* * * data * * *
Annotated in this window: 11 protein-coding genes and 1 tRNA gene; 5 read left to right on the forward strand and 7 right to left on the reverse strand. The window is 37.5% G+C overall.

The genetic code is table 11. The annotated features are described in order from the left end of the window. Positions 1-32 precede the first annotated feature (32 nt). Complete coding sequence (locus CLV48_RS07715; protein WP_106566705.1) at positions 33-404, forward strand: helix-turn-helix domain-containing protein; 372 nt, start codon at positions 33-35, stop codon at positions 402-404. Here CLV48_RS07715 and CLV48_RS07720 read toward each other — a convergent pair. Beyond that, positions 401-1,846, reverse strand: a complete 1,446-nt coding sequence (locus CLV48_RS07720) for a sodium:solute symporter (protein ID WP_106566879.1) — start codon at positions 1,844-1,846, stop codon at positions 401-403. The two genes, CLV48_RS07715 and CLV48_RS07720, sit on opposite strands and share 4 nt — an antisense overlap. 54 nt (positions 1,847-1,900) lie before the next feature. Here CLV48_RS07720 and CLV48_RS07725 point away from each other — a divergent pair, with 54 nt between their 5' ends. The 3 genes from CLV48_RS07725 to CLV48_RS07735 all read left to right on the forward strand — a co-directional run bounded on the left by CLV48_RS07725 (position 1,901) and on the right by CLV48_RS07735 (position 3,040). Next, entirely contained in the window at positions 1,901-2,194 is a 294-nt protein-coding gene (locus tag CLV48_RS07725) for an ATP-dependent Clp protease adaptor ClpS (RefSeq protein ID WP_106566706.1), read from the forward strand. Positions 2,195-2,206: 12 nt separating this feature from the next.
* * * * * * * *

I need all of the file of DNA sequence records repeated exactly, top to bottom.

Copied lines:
Annotated in this window: 11 protein-coding genes and 1 tRNA gene; 5 read left to right on the forward strand and 7 right to left on the reverse strand. The window is 37.5% G+C overall.

The genetic code is table 11. The annotated features are described in order from the left end of the window. Positions 1-32 precede the first annotated feature (32 nt). Complete coding sequence (locus CLV48_RS07715; protein WP_106566705.1) at positions 33-404, forward strand: helix-turn-helix domain-containing protein; 372 nt, start codon at positions 33-35, stop codon at positions 402-404. Here CLV48_RS07715 and CLV48_RS07720 read toward each other — a convergent pair. Beyond that, positions 401-1,846, reverse strand: a complete 1,446-nt coding sequence (locus CLV48_RS07720) for a sodium:solute symporter (protein ID WP_106566879.1) — start codon at positions 1,844-1,846, stop codon at positions 401-403. The two genes, CLV48_RS07715 and CLV48_RS07720, sit on opposite strands and share 4 nt — an antisense overlap. 54 nt (positions 1,847-1,900) lie before the next feature. Here CLV48_RS07720 and CLV48_RS07725 point away from each other — a divergent pair, with 54 nt between their 5' ends. The 3 genes from CLV48_RS07725 to CLV48_RS07735 all read left to right on the forward strand — a co-directional run bounded on the left by CLV48_RS07725 (position 1,901) and on the right by CLV48_RS07735 (position 3,040). Next, entirely contained in the window at positions 1,901-2,194 is a 294-nt protein-coding gene (locus tag CLV48_RS07725) for an ATP-dependent Clp protease adaptor ClpS (RefSeq protein ID WP_106566706.1), read from the forward strand. Positions 2,195-2,206: 12 nt separating this feature from the next.